“the consumer of last resort” for an export-dependent world economy, the

recession here will occur soon afterward there; 3) in that this economy is

wildly over-borrowed, and all other economies also heavily debt encumbered, once

trouble begins it is likely to spread and deepen; 4) virtually every government

now takes “free market” and monetarist policies as undebatable; 5) in the near

future, as in the past that began in 1929, it will take years for good sense to

catch up with and replace today’s “common sense.” What is that good sense?

It is not monetary policy,

which is what the Greenspan and the Fed do: manipulating the rate of interest

(and the supply of money) to stimulate the economy. Its underlying creed is that

the economy never needs more than a little push: hands off, now and then a

tickle — the sort of thing a pilot delicately does by adjusting trim tabs, as

distinct from flying. Such a remedy is effective only when the problem is minor

— good for a cold, but not for the flu, let alone pneumonia.

Duplicative excess

productive capacities over the globe mean that too many factories are producing

the same things and trying to sell them to the same people or places in the face

of a broad and deep inadequacy of consumers and businesses able and willing to

buy all that supply at prices that allow profits. That is the problem whose

smoke trails now darken the horizon. It will not be resolved by “the free

market,” for that is its cause. Confronting such structural imbalance between

supply and demand with interest cuts — as the Japanese have been learning for a

decade now — is akin to “pushing on a string.”

In the face of serious

recession (to say nothing of depression) what is not only economically

necessary, but, as well, socially desirable, is to add governmentally induced

demand to private consumer and business demand; that is, for the government to

subsidize what Keynes once called “social consumption” and “social investment,”

and to run a budget deficit (increasing expenditures, but not taxes) to do so. A

moment’s reflection reveals that such policies create jobs and increase incomes

and stimulate sales for all businesses and improve the health of the entire

socioeconomy.

The U.S. economy has been

moving toward surplus budgets in the years of expansion; now, as we move toward

contraction, we should be accumulating deficits: not by reducing the already too

low taxes on the rich, but by leaving them where they are, while giving a quick

rebate to the bottom third of the population and lowering income taxes for the

next 50% or so in some reasonable progression.

More specifically (as I

argued in a Zcom on Social Security last year), the USA should cease to be

unique in its financing of social security through payroll deductions, and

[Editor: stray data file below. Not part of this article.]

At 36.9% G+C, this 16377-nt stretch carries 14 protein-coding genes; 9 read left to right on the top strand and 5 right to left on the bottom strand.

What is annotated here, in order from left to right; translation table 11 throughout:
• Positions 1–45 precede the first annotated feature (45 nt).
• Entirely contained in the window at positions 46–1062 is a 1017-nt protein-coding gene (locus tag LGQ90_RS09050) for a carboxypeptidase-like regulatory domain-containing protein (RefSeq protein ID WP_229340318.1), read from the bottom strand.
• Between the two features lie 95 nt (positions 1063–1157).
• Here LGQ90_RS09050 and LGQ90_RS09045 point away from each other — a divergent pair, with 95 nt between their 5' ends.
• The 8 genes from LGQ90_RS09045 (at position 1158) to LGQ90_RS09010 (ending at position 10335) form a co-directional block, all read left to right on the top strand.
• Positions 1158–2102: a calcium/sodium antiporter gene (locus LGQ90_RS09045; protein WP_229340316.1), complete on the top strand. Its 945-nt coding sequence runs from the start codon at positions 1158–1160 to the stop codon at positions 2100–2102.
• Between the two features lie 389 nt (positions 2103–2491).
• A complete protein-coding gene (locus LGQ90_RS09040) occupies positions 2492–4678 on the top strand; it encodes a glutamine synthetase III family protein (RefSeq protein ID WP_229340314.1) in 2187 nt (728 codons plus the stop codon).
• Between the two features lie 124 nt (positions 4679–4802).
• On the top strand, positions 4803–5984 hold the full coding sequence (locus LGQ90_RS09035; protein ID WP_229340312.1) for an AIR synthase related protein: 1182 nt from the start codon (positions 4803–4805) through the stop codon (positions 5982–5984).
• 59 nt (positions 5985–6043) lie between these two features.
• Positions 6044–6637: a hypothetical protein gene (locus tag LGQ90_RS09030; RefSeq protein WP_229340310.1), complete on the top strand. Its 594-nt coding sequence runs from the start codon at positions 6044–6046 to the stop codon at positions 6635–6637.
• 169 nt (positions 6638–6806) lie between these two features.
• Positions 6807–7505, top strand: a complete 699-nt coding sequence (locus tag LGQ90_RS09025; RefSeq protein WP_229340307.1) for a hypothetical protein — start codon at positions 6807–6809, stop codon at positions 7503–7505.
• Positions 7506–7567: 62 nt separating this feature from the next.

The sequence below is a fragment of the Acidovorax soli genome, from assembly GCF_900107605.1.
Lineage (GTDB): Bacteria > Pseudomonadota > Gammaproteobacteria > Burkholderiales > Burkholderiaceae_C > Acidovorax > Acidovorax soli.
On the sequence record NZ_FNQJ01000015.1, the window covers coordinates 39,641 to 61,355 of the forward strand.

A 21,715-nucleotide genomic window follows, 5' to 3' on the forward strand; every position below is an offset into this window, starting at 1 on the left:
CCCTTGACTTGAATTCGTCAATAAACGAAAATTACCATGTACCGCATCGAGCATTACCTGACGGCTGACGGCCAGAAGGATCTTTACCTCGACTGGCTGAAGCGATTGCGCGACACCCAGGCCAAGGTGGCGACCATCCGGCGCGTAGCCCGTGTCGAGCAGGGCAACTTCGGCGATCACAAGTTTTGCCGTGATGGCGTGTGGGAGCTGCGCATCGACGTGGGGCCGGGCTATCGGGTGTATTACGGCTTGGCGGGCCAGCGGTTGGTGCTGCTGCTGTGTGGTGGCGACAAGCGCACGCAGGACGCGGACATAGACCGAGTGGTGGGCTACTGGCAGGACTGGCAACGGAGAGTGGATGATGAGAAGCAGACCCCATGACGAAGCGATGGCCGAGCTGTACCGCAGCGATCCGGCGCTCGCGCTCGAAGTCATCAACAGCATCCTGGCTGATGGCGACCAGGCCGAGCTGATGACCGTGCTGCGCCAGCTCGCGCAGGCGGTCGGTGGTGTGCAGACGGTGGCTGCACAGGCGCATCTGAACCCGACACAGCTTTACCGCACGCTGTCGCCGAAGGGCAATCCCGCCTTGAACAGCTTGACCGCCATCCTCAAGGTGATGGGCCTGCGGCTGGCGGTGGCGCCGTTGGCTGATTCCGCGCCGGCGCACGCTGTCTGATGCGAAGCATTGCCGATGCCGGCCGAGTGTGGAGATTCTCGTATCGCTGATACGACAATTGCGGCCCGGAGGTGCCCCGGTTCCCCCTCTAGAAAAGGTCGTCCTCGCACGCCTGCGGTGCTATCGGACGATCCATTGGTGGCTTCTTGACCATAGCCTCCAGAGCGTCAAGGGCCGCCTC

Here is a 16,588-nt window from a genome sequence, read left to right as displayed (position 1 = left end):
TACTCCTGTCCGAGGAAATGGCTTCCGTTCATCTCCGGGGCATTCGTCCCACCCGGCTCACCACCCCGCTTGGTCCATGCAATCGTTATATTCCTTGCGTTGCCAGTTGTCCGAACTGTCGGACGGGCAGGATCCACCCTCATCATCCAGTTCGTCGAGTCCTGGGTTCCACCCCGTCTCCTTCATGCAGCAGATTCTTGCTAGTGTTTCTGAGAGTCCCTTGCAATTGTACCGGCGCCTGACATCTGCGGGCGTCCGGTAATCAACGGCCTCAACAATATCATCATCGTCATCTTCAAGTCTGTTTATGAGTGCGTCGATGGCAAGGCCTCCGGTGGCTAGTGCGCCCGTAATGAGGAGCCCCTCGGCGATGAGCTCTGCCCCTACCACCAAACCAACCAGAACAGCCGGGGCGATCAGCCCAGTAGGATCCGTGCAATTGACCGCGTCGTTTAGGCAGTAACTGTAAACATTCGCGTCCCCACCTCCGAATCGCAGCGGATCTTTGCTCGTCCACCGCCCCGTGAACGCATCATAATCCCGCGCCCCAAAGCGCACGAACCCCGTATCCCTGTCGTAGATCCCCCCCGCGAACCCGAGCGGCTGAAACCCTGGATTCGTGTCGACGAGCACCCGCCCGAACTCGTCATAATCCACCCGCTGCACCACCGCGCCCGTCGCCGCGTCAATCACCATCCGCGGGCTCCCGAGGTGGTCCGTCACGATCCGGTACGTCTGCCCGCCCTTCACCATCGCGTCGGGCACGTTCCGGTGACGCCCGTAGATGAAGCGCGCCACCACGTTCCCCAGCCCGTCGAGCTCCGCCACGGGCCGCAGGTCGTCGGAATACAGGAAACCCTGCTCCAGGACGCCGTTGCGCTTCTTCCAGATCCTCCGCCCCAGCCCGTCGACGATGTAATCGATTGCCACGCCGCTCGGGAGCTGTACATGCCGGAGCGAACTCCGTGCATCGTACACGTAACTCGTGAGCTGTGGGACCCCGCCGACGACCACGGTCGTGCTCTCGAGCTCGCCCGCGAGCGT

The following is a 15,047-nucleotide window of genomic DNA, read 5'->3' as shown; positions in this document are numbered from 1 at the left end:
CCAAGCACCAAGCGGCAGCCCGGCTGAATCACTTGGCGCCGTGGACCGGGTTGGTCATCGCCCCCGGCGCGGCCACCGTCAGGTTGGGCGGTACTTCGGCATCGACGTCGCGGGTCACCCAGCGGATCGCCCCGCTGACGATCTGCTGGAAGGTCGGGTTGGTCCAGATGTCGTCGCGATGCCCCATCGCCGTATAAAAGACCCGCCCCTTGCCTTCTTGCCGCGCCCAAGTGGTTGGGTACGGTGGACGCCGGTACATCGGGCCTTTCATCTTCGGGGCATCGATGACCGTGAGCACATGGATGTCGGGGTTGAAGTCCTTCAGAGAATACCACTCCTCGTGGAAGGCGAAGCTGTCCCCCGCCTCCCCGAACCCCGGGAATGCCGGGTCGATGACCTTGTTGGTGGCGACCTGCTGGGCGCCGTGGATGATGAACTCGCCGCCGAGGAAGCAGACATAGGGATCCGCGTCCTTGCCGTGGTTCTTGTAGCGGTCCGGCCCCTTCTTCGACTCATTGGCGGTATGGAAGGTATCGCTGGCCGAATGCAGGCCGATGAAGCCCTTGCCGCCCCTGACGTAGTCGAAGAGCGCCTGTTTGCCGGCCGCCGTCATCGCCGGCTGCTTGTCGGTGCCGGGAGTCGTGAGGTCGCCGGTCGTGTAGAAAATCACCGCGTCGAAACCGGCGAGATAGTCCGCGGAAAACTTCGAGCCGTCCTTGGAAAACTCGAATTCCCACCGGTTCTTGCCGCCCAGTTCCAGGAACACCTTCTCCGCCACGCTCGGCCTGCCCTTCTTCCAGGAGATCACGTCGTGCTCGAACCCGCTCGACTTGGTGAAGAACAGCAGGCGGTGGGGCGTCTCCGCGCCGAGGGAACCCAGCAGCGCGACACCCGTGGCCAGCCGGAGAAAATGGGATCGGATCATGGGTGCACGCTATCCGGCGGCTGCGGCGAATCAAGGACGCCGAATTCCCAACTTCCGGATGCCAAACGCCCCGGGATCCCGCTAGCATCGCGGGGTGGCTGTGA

finance it instead through the general tax fund based on income taxes. The

average family now pays more in payroll deductions than in income taxes; and

those with incomes $72,000 and higher pay zero tax on anything above that. It is

stupid and unjust: the poorer you are in your working years, the less you

receive in retirement; the richer you are, and thus needing nothing, the more

you get. Devilish.

On the expenditure side we

should be pushing for what is socially necessary and, in the process, move

toward the decommidification of essentials: social expenditures for housing,

education, a single-payer health care system, environmental projects to save our

air, water and soil, and expenditures of all sorts on our creaking

infrastructure (not least, in the realm of public transportation).

Sounds good, no? To you

and me, yes. But there has been no “sounding” of such notions now for a full

generation; just the opposite, with an ongoing bamboozlement of the general

public “teaching” that what sounds good for us is bad for the economy (read: big

business), and thus, bad for us.

So it is, once more, that

we must exert ourselves to build a politics that will do what will work for a

safe and sane and decent and buoyant socioeconomy. If we can do that we can then

go on to do something better than that: work toward a new and better system.

That, in this the richest

nation in all of history at its richest point, any individual or family should

be unable to meet fundamental needs is an obscenity verging on social

criminality. That the U.S. public should accept the ideological ravings of the

installed and ascendant Right is shameful. Change for the better has never

depended upon a fulsome majority acting to bring it about, but on a dedicated

minority. That’s who we are, who we could be, who we must be.